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A new great uncle … and cousins!

It is one of the very few of its kind in The Legal Genealogist‘s possession.

One of those near-mythical objects I hear about from so many other researchers.

It’s a family photograph… with names written on the back.

Eleven people. Four adult males. Three adult females. Three young girls and one small child in arms who looks to be a boy.

Gerd

And, written on the back, in my father’s very careful printing:

Gerd2

His mother’s folks — in three groups. You have Heinie, Adelheid and Henni Thoms on the left. Amko, Gretel and Erna Lauterback in the middle. And, on the right, the Nuckels. Grouped by my father as Sophie, Gerd & Friedel in back, “Grandpa,” and Wilma in front.

Now this is priceless not just because it’s so rare in my family to have a photo with identifications, but even more because my German immigrant father was exceedingly closed-mouthed about his family. His parents had both died before I was born, and he rarely spoke of anyone else.

It’s only because of my own research that I know that Adelheid and Gretel were the sisters of my grandmother Marie Margarethe (Nuckel) Geissler.

As a member of the Bremen genealogical society Die Maus, with access to its member databases, I’d been able to track down and identify both of them and their husbands by their full names: Adelheid was Gesche Adelheid Nuckel, who married Heinrich Diedrich Thoms in 19201 and Gretel was Marie Juliane Margarethe Nuckel, who married Amko Geike Lauterbach in 1917.2 And from my own research I certainly knew Grandpa — my great grandfather Carsten Hinrich Wilhelm Nuckel, Marie’s father, was born in Bremen in 1860,3 married there in 1884,4 and died there in 1940.5

I knew that the children of these couples — Henni Thoms and Erna Lauterback — would be a lot more challenging due to German privacy laws. I don’t know who they married, or where; I don’t have birth or death information on them.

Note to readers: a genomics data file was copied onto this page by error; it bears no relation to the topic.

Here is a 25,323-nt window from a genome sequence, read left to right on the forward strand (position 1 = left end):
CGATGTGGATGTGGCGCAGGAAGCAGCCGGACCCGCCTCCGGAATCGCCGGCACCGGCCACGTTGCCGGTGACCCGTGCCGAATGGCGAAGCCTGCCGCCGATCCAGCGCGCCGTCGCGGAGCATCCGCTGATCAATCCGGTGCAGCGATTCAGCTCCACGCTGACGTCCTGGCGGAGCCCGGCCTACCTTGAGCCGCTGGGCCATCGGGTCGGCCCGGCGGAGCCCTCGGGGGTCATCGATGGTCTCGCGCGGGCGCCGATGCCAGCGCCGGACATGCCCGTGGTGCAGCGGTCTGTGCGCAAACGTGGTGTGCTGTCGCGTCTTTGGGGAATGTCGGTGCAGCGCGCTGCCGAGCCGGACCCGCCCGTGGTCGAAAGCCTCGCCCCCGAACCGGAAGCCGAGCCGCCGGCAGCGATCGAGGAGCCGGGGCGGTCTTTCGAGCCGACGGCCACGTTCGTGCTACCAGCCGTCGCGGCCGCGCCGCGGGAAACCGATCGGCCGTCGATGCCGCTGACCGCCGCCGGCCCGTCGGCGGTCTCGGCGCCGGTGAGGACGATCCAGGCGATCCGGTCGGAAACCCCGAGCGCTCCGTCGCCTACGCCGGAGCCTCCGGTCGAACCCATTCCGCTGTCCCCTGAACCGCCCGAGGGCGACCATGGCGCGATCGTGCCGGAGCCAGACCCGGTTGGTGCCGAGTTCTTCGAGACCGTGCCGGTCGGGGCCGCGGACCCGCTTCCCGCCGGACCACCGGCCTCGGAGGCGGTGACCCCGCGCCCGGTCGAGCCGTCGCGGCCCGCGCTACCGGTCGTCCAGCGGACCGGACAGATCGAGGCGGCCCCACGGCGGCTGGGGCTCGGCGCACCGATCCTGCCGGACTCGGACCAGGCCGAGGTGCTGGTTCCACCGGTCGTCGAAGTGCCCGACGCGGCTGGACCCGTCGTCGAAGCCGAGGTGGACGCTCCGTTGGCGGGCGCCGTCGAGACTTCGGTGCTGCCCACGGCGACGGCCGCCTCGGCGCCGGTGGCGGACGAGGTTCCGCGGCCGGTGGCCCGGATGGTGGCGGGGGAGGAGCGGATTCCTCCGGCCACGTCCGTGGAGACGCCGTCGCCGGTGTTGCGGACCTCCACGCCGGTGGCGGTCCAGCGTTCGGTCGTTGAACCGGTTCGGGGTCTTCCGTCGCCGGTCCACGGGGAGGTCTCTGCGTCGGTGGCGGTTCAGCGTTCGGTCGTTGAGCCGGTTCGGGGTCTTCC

So for years I’ve concentrated on the others — an apparent family group, Gerd, his wife Sophie, and their two likely children Wilma and Friedel. And particularly on Gerd. I really really really wanted Gerd to be my great grandfather’s son, to be Marie’s brother, to pick up a great uncle and some cousins — and maybe living cousins — with the fairly-easy-to-follow Nuckel surname.

I basically struck out.

Oh, I did feel like I had a good piece of evidence when I was able to put what I figured out was my Hinrich (the usual call name for my great grandfather) at the same 1932 address as a Gerhard,6 and then tracked them backwards and forwards through the city directories to show they tended to be together.7 One hitch: they weren’t always living together, and there wasn’t any pattern to when they did and when they didn’t. Sometimes one would move to a different address, but not the other.

An even bigger hitch: Gerd, which can be a name by itself or short for Gerhard, is among the most common names in my Nuckel family. Generation after generation, brothers and cousins all naming sons Gerd or Gerhard, and calling them Gerd even if their legal names were Gerhard. High child mortality notwithstanding, there were always four, five or six Gerds or Gerhards to be found at any time.

So putting any Gerd or any Gerhard into proximity with any other Nuckel — even under the same roof — is enough to say they were related, and closely so, but because of that common naming pattern, it’s not enough tell me for sure what their relationship was: father-son? uncle-nephew? brothers? cousins?

I could find a ton of Gerds and Gerhards in the indexes at Die Maus, but not a single one that really looked like he could be a son to my great grandparents. Not in the birth indexes. Not one with a bride named Sophie in the marriage indexes. Not in the death indexes. Not in any records of any Wilma or Friedel.8

And there was the additional fact that, though my closed-mouthed father had at least mentioned that Marie had sisters in some papers he left, I’d never heard or read a word about any brother.

Now the truth is, I still thought he had to be Marie’s brother… I sure wanted him to be Marie’s brother… but had a nagging constant question: just who was this Gerd anyway?